robert c. byrd “mining safety act” killed in the house

Rallying the Miners, 1931, Herbert Paus.

h/t to grapefruit moon gallery

Just shy of a year after the West Virginia Massey mining disaster, house republicans have blocked a move by democrats to implement the Robert C. Byrd Mine Safety protection Act before the house turns republican early next year. George Miller (D) of California sought to pass the measure by bringing the measure up for a vote:

Current law on “patterns of violations” has so many loopholes that it invites delays and allows some coal mine operators to game the system.

Massey Energy’s Upper Big Branch mine was a perfect example of an operator repeatedly skirting the law and putting workers’ lives in the crosshairs.

The Upper Big Branch mine was subject to 515 violations and 54 withdrawal orders in 2009, more than any other mine in the country. Red flags were waving about this mine’s repeated unwarrantable failures.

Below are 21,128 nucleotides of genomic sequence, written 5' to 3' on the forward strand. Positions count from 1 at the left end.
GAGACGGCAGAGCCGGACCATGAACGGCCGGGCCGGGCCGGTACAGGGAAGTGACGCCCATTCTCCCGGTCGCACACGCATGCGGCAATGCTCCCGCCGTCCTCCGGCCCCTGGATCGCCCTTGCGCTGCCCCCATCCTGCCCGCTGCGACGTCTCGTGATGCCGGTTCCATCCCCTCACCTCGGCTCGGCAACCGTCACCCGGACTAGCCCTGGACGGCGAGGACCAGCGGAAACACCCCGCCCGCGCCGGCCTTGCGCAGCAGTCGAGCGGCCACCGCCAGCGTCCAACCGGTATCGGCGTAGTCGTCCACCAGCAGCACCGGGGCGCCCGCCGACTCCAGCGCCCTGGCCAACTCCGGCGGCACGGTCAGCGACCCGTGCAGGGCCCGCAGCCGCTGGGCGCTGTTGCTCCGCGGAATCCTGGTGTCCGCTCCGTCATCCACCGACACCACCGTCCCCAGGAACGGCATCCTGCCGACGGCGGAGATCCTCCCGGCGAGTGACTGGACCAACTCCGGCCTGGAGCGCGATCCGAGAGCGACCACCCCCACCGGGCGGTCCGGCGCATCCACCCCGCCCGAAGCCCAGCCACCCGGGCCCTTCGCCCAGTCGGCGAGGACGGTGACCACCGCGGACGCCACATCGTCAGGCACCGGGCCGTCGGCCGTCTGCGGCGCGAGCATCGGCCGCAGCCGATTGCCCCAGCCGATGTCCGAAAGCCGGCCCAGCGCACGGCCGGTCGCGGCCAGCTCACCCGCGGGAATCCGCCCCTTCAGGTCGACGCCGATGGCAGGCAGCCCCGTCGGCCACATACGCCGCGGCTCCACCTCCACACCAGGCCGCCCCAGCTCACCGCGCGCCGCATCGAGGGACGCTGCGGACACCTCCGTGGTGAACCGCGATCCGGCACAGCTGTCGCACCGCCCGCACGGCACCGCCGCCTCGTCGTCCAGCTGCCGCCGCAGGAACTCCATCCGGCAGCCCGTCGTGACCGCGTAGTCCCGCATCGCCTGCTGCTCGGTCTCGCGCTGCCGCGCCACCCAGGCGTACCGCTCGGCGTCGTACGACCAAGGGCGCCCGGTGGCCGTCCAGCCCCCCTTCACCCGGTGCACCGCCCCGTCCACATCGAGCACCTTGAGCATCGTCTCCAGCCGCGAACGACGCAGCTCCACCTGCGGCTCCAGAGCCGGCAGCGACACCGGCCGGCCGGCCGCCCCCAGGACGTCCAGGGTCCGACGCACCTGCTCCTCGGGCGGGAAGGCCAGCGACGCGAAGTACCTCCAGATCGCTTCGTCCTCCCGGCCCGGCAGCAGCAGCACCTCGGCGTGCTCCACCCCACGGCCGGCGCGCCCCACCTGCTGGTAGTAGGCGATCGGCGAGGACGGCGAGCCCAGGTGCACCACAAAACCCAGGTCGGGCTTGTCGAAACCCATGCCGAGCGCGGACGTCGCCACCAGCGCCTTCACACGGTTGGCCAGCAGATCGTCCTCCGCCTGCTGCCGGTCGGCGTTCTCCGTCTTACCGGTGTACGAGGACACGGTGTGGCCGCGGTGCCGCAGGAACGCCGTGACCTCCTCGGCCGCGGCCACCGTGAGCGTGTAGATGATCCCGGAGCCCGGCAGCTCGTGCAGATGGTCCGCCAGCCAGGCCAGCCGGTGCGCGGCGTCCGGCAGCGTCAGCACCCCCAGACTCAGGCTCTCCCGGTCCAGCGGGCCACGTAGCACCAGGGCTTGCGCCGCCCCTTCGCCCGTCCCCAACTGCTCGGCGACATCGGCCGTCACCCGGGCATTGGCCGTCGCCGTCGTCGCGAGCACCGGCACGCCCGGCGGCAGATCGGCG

And yet, because Massey indiscriminately appealed many of these violations, it evaded stronger sanctions that would have improved conditions and saved lives.

The bill sets clear and fair criteria to identify mines with significant safety problems and eliminate the incentives for mine owners that game the system.

Had this been in place, I believe the 29 miners who lost their lives at Upper Big Branch would be alive today.

Looks like it’s back to the future time again. And pretty soon that lovely and rare old painting celebrating the struggles of the past will look positively avant-garde. I think I’m already there.

Or, as a long lost friend of mine (John Baird) said back in the 70’s in creative euphony, “In the future people will have nostalgia for the future”. Which I suppose in retrospect, means nostalgia for a future.

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